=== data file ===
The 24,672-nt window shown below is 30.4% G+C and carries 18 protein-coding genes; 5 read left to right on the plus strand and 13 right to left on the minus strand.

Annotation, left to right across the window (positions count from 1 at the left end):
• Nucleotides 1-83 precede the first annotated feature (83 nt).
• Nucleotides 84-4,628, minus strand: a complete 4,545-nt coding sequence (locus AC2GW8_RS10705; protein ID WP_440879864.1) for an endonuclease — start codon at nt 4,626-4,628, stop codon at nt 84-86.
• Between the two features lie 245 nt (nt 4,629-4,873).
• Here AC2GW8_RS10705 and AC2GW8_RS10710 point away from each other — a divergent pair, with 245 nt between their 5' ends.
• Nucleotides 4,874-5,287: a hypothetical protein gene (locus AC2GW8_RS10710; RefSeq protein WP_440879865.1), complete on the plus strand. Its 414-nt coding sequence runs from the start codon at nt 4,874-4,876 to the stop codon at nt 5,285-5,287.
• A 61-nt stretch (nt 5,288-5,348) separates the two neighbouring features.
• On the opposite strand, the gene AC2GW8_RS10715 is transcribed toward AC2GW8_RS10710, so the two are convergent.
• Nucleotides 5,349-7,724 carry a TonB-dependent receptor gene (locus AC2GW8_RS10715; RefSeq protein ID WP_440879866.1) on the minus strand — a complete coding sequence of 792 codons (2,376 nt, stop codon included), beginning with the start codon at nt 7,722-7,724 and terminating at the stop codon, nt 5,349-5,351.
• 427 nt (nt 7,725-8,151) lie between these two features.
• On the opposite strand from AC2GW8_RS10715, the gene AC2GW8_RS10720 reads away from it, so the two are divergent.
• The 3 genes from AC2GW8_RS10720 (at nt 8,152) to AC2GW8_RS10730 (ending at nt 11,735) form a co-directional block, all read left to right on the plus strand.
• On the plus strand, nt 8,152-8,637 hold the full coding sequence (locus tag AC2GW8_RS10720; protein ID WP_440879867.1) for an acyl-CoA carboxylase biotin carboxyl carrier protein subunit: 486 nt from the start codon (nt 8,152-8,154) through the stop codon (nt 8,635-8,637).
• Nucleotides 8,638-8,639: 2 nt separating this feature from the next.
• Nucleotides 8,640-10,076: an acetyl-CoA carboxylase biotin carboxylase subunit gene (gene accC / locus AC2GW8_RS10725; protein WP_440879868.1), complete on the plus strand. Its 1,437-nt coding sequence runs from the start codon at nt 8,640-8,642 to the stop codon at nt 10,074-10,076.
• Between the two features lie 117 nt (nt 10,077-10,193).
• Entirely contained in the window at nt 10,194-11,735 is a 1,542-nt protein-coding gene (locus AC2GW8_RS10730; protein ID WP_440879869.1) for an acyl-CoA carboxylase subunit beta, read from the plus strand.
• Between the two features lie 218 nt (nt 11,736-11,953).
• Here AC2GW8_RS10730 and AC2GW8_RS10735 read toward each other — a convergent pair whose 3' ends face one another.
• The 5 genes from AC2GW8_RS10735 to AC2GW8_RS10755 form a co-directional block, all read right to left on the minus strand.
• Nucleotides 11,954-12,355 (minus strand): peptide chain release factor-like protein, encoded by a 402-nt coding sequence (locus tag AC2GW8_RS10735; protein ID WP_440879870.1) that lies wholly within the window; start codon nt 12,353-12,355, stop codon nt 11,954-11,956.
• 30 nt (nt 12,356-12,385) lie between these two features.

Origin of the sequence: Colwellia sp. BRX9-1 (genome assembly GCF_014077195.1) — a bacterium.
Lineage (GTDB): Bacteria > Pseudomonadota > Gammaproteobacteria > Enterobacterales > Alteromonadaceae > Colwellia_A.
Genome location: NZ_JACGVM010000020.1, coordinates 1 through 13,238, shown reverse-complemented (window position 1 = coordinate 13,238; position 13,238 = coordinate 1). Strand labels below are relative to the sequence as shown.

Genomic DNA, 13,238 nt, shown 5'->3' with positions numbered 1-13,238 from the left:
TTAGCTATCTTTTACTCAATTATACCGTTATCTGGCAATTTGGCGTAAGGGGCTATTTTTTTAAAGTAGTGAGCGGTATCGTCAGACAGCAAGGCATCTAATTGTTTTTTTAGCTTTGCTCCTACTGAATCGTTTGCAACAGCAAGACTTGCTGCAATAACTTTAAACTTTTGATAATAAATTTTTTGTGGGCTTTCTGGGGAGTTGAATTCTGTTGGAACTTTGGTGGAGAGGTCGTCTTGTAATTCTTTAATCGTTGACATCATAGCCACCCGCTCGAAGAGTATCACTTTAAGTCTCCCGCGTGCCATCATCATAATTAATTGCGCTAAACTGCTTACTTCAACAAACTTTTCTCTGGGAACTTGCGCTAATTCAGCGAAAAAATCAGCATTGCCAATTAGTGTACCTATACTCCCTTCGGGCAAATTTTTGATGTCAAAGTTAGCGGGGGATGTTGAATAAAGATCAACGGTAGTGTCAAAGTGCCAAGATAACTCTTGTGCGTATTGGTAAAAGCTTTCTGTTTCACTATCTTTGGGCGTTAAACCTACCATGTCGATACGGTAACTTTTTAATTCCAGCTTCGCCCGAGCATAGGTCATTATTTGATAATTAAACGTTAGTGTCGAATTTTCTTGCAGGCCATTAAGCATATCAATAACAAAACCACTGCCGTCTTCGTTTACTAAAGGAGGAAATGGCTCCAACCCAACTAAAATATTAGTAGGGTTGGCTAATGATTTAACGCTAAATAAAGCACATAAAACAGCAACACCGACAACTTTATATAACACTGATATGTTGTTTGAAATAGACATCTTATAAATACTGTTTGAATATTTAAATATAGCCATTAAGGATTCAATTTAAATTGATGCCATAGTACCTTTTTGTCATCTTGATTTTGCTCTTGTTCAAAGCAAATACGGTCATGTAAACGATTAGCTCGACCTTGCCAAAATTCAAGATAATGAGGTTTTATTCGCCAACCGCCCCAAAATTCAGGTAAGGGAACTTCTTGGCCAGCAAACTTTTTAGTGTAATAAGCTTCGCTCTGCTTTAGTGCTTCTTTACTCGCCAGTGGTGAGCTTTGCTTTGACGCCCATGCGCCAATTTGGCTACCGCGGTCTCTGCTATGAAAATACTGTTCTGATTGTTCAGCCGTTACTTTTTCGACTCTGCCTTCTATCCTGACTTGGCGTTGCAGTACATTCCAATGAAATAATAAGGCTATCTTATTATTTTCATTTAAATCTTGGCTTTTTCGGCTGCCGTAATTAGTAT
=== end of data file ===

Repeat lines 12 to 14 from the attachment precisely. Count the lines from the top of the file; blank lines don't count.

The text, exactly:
• On the opposite strand from AC2GW8_RS10715, the gene AC2GW8_RS10720 reads away from it, so the two are divergent.
• The 3 genes from AC2GW8_RS10720 (at nt 8,152) to AC2GW8_RS10730 (ending at nt 11,735) form a co-directional block, all read left to right on the plus strand.
• On the plus strand, nt 8,152-8,637 hold the full coding sequence (locus tag AC2GW8_RS10720; protein ID WP_440879867.1) for an acyl-CoA carboxylase biotin carboxyl carrier protein subunit: 486 nt from the start codon (nt 8,152-8,154) through the stop codon (nt 8,635-8,637).